Archive | June, 2021

F9: The Fast Saga

25 Jun

‘F9: The Fast Saga’ blasts seat-rattling overload with downshifts to a star-studded family drama

By Tom Meek Thursday, June 24, 2021

Less is more, except when it comes to vaccinations, your bank account and movies about jacked dudes driving muscle cars. Hard to believe this living-on-longer-than-it-should franchise about car jockeys doubling as covert agents has made it to “F9: The Fast Saga,” a cheekily oxymoronic title for a series taking on the endurance aspects of Le Mans. It also proves false, as more and more characters and famous mugs are folded into the mix and others are resurrected from chapters that barely made the grade (hello, “Tokyo Drift”). It’s a long drag, lasting more than two hours, that with all its world-hopping feels like the checkered flag is always around the next bend. Even the seat-rattling sensory overload of jittery dash-cam footage, hyperkinetic cutting and all the crash-booms that litter the screen tend to weaken over time. As we should know by now, much of the magic and mayhem is done on green screen, given whoosh and life by an army of CGI coders in Canada, and the ease of turning a key so effortlessly to produce car crash wonderment feels like a cheat. One laments losing the gritty authenticity of old-school stunt work and keen editing of Willam Friedkin’s “The French Connection” (1971) and his day-glo neo-noir “To Live and Die in LA” (1985), real-time car chase capers that will never be replicated – though “Drive” (2011) made a respectable go at it.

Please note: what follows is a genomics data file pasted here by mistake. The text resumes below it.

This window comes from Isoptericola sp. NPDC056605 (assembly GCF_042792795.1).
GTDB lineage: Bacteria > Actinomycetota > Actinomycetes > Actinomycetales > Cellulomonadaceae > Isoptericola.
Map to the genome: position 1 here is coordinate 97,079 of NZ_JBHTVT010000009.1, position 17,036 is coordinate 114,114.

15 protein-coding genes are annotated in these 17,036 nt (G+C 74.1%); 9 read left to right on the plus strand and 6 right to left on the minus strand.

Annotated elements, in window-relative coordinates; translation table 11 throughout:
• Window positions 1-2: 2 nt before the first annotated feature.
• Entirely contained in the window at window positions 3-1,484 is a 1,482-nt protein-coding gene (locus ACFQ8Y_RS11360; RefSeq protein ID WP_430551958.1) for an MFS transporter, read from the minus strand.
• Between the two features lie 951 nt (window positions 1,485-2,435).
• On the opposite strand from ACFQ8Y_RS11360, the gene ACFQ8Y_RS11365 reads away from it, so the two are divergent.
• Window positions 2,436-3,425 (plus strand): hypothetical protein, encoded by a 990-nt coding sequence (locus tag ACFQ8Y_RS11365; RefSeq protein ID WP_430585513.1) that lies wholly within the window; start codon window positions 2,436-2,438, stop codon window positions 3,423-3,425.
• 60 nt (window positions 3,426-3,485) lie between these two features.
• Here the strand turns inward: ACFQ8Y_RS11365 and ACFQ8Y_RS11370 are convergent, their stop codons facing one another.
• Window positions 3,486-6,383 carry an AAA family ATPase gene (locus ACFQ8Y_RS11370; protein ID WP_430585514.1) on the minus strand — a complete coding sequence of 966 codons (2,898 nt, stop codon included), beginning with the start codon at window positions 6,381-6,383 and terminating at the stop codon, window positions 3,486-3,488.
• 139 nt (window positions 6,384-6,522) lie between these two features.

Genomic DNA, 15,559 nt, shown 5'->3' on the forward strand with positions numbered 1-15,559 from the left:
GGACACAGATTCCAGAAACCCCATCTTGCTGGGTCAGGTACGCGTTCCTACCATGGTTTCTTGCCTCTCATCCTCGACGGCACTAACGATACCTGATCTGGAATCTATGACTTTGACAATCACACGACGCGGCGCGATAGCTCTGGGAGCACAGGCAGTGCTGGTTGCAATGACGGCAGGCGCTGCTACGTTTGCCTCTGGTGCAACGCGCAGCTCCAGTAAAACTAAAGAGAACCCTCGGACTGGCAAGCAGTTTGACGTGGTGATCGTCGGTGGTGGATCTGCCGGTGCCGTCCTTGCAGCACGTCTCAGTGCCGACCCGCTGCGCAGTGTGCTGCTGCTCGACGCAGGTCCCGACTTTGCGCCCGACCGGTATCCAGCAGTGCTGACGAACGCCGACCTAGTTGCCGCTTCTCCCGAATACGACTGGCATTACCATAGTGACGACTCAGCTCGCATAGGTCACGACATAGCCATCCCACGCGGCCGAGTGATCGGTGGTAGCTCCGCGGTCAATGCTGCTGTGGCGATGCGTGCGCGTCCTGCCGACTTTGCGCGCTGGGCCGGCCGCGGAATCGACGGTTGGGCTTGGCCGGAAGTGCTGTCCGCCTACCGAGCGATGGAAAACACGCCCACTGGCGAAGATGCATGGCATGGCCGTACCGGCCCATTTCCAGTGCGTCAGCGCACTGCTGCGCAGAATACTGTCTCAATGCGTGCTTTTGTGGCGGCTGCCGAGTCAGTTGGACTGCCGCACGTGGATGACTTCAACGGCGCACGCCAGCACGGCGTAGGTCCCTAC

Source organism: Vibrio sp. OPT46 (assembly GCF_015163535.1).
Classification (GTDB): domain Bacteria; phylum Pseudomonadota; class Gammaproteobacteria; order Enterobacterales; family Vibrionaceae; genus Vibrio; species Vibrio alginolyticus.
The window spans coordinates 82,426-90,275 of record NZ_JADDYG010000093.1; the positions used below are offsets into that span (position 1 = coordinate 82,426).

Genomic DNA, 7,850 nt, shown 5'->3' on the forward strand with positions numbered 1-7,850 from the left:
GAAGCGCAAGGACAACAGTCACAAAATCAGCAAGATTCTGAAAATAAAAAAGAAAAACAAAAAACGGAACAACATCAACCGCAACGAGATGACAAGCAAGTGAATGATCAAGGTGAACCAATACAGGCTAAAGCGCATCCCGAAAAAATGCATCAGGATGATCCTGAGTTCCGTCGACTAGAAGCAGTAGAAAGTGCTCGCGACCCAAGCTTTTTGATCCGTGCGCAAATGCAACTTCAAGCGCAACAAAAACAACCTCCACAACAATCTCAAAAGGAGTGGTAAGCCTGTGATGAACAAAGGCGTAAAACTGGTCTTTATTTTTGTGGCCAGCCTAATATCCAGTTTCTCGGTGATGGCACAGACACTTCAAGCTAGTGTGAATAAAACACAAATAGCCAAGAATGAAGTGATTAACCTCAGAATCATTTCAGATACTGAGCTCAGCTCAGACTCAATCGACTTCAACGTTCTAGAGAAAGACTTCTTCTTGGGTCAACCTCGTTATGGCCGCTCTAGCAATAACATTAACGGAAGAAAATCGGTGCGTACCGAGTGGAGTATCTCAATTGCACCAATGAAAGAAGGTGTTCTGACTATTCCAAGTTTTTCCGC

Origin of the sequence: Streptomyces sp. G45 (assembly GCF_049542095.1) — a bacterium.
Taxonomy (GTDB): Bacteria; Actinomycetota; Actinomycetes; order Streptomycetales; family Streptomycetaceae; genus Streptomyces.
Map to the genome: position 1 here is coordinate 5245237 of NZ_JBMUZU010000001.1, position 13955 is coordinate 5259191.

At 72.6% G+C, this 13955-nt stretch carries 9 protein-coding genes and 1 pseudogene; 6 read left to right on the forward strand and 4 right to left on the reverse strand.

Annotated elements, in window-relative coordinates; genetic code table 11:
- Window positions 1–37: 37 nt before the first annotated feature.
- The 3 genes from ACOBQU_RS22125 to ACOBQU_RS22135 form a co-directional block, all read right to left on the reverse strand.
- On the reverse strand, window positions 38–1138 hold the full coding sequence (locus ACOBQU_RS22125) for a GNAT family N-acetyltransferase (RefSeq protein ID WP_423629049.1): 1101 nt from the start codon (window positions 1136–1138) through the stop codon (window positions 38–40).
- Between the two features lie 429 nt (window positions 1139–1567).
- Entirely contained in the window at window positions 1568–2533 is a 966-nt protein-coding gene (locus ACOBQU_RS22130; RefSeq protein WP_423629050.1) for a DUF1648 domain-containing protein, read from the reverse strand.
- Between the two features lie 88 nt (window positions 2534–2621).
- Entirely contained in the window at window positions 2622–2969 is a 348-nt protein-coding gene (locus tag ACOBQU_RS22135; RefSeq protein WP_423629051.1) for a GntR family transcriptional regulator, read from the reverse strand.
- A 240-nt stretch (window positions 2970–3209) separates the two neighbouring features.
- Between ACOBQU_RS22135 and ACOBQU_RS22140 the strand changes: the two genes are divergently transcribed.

It’s not that I had a bad time at “F9,” which puts original “F&F” director Justin Lin back in the driver’s seat, or harbor a serious distaste for the series. I just wish it could be a notch sharper and more entertaining. (And can we please banish the line “Let’s do this” and the like?) The whole ka-bang, kaboom is driven by a MacGuffin: a DNA-coded device called “Aries” that allows its possessor to access and control all computer code in the universe. Russian trolls and Bond villains would literally die for it; here it’s a foppish Euro psycho named Otto (Thue Ersted Rasmussen) and an army of faceless commandos in helmets and black Kevlar suits. On the side of good are heroes such as Dom (Vin Diesel) and Lefty (Michelle Rodriguez), tearing up the streets of old world Europe with retrofitted American classics – being inconspicuous ain’t a thing – to stop Aries from morphing into the mother of all computer viruses.

Diesel’s swagger and Rodriguez’s simmer have always been – and still are – the engine of the franchise, and Diesel’s brooding Dom has a massively clichéd yet winning “Rocky” thing going for him, the secret sauce to solid hack filmmaking. But it’s a perk that Helen Mirren, Kurt Russell and Charlize Theron, who had small yet entertaining parts in past episodes, pop up in small bits (Theron, sporting a modish bowl cut, gets to get her vamp on with a dose of camp), while local guy and WWE sensation John Cena shows up as Dom’s baby bro with a dark past, seemingly revving his engine for the opposite side of justice. On paper, the brotherly rivalry has the trappings of a Shakespearean tragedy; in execution, no matter how hard the filmmakers and actors try, the pathos feels like another green screen trick of the light.

Reaching for new highs, the stunts and FX often lurch into hyperbole – there’s a Pontiac Fiero with a jet rocket strapped to its roof – but that becomes one of the charms of “F9,” which doesn’t take itself too seriously. (That scene in the Fiero with Tyrese Gibson and Ludacris is a good example.) Challenging Lin’s pacing is the ton of backstories that need to be told, the most interesting of which is that of young Dom (Vinnie Bennett, impressive) and his brother’s early woes. The film, however, only really moves at two speeds, and it’s a bit unsettling to go from a quiet reveal to Michael Bay-esque barrages of bombast without any shifting of gears. To that end, “F9,” like a Bay flick, is perfectly packaged box office bait, joyous popcorn junk that should drive folks back to theaters after long Covid shutdowns